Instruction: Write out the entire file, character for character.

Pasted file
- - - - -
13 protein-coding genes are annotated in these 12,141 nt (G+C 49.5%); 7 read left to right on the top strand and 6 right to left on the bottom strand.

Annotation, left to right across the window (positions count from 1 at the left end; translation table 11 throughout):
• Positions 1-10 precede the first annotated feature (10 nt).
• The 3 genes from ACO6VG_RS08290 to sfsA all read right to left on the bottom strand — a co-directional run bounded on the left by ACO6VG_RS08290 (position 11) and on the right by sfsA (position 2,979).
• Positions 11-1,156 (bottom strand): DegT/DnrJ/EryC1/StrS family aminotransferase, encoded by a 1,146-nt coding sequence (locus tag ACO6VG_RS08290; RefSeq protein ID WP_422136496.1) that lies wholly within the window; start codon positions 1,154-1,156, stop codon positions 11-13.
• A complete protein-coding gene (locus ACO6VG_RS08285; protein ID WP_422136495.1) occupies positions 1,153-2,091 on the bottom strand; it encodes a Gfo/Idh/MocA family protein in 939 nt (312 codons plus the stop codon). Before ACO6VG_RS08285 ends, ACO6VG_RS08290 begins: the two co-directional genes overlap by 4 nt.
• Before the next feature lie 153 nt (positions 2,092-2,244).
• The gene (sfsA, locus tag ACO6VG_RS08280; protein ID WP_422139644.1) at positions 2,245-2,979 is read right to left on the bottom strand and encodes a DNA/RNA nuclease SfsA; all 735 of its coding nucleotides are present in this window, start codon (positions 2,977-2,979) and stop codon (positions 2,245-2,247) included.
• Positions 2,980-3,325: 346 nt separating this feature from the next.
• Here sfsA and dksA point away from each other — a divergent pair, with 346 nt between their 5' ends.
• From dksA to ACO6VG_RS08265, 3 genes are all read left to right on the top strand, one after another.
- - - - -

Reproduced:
13 protein-coding genes are annotated in these 12,141 nt (G+C 49.5%); 7 read left to right on the top strand and 6 right to left on the bottom strand.

Annotation, left to right across the window (positions count from 1 at the left end; translation table 11 throughout):
• Positions 1-10 precede the first annotated feature (10 nt).
• The 3 genes from ACO6VG_RS08290 to sfsA all read right to left on the bottom strand — a co-directional run bounded on the left by ACO6VG_RS08290 (position 11) and on the right by sfsA (position 2,979).
• Positions 11-1,156 (bottom strand): DegT/DnrJ/EryC1/StrS family aminotransferase, encoded by a 1,146-nt coding sequence (locus tag ACO6VG_RS08290; RefSeq protein ID WP_422136496.1) that lies wholly within the window; start codon positions 1,154-1,156, stop codon positions 11-13.
• A complete protein-coding gene (locus ACO6VG_RS08285; protein ID WP_422136495.1) occupies positions 1,153-2,091 on the bottom strand; it encodes a Gfo/Idh/MocA family protein in 939 nt (312 codons plus the stop codon). Before ACO6VG_RS08285 ends, ACO6VG_RS08290 begins: the two co-directional genes overlap by 4 nt.
• Before the next feature lie 153 nt (positions 2,092-2,244).
• The gene (sfsA, locus tag ACO6VG_RS08280; protein ID WP_422139644.1) at positions 2,245-2,979 is read right to left on the bottom strand and encodes a DNA/RNA nuclease SfsA; all 735 of its coding nucleotides are present in this window, start codon (positions 2,977-2,979) and stop codon (positions 2,245-2,247) included.
• Positions 2,980-3,325: 346 nt separating this feature from the next.
• Here sfsA and dksA point away from each other — a divergent pair, with 346 nt between their 5' ends.
• From dksA to ACO6VG_RS08265, 3 genes are all read left to right on the top strand, one after another.